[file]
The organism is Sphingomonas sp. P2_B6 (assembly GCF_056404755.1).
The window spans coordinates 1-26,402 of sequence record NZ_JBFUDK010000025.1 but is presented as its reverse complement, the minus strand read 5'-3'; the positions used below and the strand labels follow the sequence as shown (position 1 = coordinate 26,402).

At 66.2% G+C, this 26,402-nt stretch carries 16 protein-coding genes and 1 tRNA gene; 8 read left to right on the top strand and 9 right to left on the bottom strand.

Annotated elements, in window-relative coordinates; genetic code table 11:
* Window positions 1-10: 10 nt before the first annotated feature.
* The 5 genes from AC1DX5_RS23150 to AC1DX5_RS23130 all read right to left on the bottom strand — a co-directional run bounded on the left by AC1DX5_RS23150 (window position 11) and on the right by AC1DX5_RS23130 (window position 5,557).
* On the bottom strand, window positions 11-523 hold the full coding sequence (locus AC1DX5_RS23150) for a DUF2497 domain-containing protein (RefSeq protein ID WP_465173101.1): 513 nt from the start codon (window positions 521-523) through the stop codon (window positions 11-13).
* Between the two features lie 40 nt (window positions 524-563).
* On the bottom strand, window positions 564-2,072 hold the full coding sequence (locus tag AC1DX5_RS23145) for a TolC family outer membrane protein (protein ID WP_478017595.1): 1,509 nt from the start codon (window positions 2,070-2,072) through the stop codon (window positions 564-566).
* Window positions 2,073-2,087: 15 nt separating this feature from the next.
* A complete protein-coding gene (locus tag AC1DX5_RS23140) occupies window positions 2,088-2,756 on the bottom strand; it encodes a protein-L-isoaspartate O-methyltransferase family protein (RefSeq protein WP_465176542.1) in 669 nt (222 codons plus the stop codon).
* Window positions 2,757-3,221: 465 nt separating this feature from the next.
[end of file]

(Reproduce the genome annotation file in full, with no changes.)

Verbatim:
The organism is Sphingomonas sp. P2_B6 (assembly GCF_056404755.1).
The window spans coordinates 1-26,402 of sequence record NZ_JBFUDK010000025.1 but is presented as its reverse complement, the minus strand read 5'-3'; the positions used below and the strand labels follow the sequence as shown (position 1 = coordinate 26,402).

At 66.2% G+C, this 26,402-nt stretch carries 16 protein-coding genes and 1 tRNA gene; 8 read left to right on the top strand and 9 right to left on the bottom strand.

Annotated elements, in window-relative coordinates; genetic code table 11:
* Window positions 1-10: 10 nt before the first annotated feature.
* The 5 genes from AC1DX5_RS23150 to AC1DX5_RS23130 all read right to left on the bottom strand — a co-directional run bounded on the left by AC1DX5_RS23150 (window position 11) and on the right by AC1DX5_RS23130 (window position 5,557).
* On the bottom strand, window positions 11-523 hold the full coding sequence (locus AC1DX5_RS23150) for a DUF2497 domain-containing protein (RefSeq protein ID WP_465173101.1): 513 nt from the start codon (window positions 521-523) through the stop codon (window positions 11-13).
* Between the two features lie 40 nt (window positions 524-563).
* On the bottom strand, window positions 564-2,072 hold the full coding sequence (locus tag AC1DX5_RS23145) for a TolC family outer membrane protein (protein ID WP_478017595.1): 1,509 nt from the start codon (window positions 2,070-2,072) through the stop codon (window positions 564-566).
* Window positions 2,073-2,087: 15 nt separating this feature from the next.
* A complete protein-coding gene (locus tag AC1DX5_RS23140) occupies window positions 2,088-2,756 on the bottom strand; it encodes a protein-L-isoaspartate O-methyltransferase family protein (RefSeq protein WP_465176542.1) in 669 nt (222 codons plus the stop codon).
* Window positions 2,757-3,221: 465 nt separating this feature from the next.